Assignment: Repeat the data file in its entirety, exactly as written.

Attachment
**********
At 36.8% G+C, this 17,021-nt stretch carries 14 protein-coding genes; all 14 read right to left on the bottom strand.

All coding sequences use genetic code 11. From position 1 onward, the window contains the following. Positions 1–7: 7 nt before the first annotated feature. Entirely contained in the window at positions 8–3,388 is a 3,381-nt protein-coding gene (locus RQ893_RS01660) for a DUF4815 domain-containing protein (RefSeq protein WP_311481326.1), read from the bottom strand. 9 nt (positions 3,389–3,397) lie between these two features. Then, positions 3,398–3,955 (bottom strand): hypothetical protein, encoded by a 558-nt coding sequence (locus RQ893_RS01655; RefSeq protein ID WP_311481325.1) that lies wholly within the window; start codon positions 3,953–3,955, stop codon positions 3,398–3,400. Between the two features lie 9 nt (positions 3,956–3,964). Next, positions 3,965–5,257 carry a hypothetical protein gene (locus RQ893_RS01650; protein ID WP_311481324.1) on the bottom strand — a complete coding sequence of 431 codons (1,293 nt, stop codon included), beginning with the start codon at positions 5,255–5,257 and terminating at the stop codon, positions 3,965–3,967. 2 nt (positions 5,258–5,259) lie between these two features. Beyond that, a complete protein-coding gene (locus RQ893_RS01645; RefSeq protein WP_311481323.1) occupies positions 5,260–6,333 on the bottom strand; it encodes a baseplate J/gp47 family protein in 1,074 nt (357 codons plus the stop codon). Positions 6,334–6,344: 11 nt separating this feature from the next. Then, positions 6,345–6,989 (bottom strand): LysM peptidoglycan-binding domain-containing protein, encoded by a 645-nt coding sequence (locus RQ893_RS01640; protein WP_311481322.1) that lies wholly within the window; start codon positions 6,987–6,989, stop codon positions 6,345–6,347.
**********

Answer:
At 36.8% G+C, this 17,021-nt stretch carries 14 protein-coding genes; all 14 read right to left on the bottom strand.

All coding sequences use genetic code 11. From position 1 onward, the window contains the following. Positions 1–7: 7 nt before the first annotated feature. Entirely contained in the window at positions 8–3,388 is a 3,381-nt protein-coding gene (locus RQ893_RS01660) for a DUF4815 domain-containing protein (RefSeq protein WP_311481326.1), read from the bottom strand. 9 nt (positions 3,389–3,397) lie between these two features. Then, positions 3,398–3,955 (bottom strand): hypothetical protein, encoded by a 558-nt coding sequence (locus RQ893_RS01655; RefSeq protein ID WP_311481325.1) that lies wholly within the window; start codon positions 3,953–3,955, stop codon positions 3,398–3,400. Between the two features lie 9 nt (positions 3,956–3,964). Next, positions 3,965–5,257 carry a hypothetical protein gene (locus RQ893_RS01650; protein ID WP_311481324.1) on the bottom strand — a complete coding sequence of 431 codons (1,293 nt, stop codon included), beginning with the start codon at positions 5,255–5,257 and terminating at the stop codon, positions 3,965–3,967. 2 nt (positions 5,258–5,259) lie between these two features. Beyond that, a complete protein-coding gene (locus RQ893_RS01645; RefSeq protein WP_311481323.1) occupies positions 5,260–6,333 on the bottom strand; it encodes a baseplate J/gp47 family protein in 1,074 nt (357 codons plus the stop codon). Positions 6,334–6,344: 11 nt separating this feature from the next. Then, positions 6,345–6,989 (bottom strand): LysM peptidoglycan-binding domain-containing protein, encoded by a 645-nt coding sequence (locus RQ893_RS01640; protein WP_311481322.1) that lies wholly within the window; start codon positions 6,987–6,989, stop codon positions 6,345–6,347.